Notes on the coming war

My apologies for the melodramatic, even somewhat inaccurate, title; I couldn’t resist.

1. The return of Dante Ang, or at least Ang’s "Ina ng Bayan" image for the President. Her "bad boy" speech before KBP executives on Thursday assumes that there is a mother figure to set the bad boy of media straight. (It is the President, of course, who gets to do the spanking.) This is all of a piece with her "chasing the bully around the schoolyard" speech the other month; that one assumes a stern schoolmistress — another mother figure — with the disciplinary rigor to lay down the law.

2. The return of Bobi Tiglao’s "strong republic." Bobi may be headed for Greece, but the President’s crisis of legitimacy has given new life to the policy-slash-image-slash-strategy he put together when he was on study leave in Japan. In her "bad boy" speech, the President used "strong state" (apparently the version she prefers now) almost like a mantra.

3. The reemergence of ABS-CBN as broadcasting industry leader, with Gabby Lopez’s speech in the same KBP conference in Baguio hitting the right high notes; it was a gracious but firm assertion of the truth on the Julius Babao case. It isn’t only that GMA, the ratings leader in the country’s dominant broadcasting market,  has its own problems with admittedly problematic KBP; it’s also because media leadership is not and cannot be a matter of ratings alone. It also comes from taking a stand. 

4. The confirmation (if confirmation were needed) of Press Secretary Ignacio Bunye as a spokesman who would say anything, even lie outright, to extricate his principal from problems of her own making. His comments after the President’s KBP speech mark a new low.

PS. I must say, though, that I was rather put off by the "initial reaction" statement issued, on behalf of NUJP, by one of its directors, Rowena Carranza. As I teased Joe Torres in a text message, what was the ontological status of that initial reaction? Does the NUJP, among whose leaders I count several as good friends indeed, issue collective statements? If it does, why is there an "initial reaction," purportedly for the entire NUJP, from one of its directors, followed a couple of hours later by the official statement (under Joe’s name)? I have no quarrel with either statement, as a matter of fact. But consider the example of the most recent post of NUJP secretary general Caloy Conde. It is right on the money, but there is no doubt that it is his own position. Of course other NUJP members share his view, but the post is all his. (And still newsworthy on its own.) Just wondering.



Filed under Readings in Media, Readings in Politics

4 responses to “Notes on the coming war

  1. manuelbuencamino

    Yes John the title should have been : Escalating the War

  2. DJB

    Off-topic: but have you listened to the mp3 between Rainbow Warrior and their man on site at Masinloc during the incident?

    I can’t put a link in your comments so just go to the Greenpeace main website and look for “audio” of a phone call.

    I think the NBI might find it interesting as evidence of a conspiracy involving foreigners to commit criminal trespass against that crucial electric utility. In the conversation, they talk about the team of “climbers” as part of the operation, clearly a publicity baiting stunt. I’ve downloaded a copy in case they take it down.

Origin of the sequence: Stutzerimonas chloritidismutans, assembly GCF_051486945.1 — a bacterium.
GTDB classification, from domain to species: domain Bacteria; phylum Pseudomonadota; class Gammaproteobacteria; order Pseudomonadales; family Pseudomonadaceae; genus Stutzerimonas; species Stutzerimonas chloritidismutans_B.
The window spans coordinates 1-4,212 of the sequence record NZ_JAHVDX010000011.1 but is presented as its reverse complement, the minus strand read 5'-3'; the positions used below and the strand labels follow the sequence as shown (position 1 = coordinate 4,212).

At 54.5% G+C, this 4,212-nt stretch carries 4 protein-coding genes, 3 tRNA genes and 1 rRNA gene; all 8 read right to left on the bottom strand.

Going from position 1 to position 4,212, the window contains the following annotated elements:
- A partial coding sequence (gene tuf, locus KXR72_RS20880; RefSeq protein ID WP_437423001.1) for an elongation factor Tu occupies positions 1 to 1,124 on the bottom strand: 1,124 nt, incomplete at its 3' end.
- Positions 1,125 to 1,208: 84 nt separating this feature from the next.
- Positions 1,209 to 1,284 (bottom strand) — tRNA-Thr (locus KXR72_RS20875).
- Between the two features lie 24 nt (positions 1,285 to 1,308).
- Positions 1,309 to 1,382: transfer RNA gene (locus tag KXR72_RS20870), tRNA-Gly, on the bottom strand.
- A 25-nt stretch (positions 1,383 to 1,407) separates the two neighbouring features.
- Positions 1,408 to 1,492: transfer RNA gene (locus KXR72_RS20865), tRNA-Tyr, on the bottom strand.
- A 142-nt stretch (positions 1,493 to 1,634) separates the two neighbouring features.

3. DJB

    On the Subic Rape Case, why in the world did we field women lawyers? Why didn’t we send big burly young attorneys backed up by a fatherly figure and an even more senior old lawyer. It is international political theatre and we have the home field advantage. We should be projecting the message that the whole country cares about this case, that we protect and cherish our women, not just protest their conditions. It’s all about optics, yet we always have to play the victim, because that is the ideology that has taken hold: victimology. I think it is because the Left actually wants for the Filipino people to lose whenever they get into some issue involving America. To prove their persecution complex.

    The whole “prosecution” team should be replaced with men that are smoldering with rage, but are holding it back at every step. Not screaming, metaphorically speaking, that we are being GANG RAPED by the whole process, or our own govt.

    There is honest puzzlement about our behavior, even among Americans who support our case and wish those men, if found guilty, will find harsh boyfriends in Bilibid. For they have done more than allegedly rape an ally, they have endangered a serious mission of the US military. That believe it or not is my greatest hope for justice in this case.

    Not the helpless howling that doesn’t realize we are actually in a position of moral strength if only we would play our cards right.

  4. jojo

    Katrina Legarda, a tuta of the Left? I think she has more sense and chutzpah to become a willing tool of the Maoists and Stalinists in her midst. Also the lady has had a strong record sending rapists to jail: see where Romeo Jalosjos is now.

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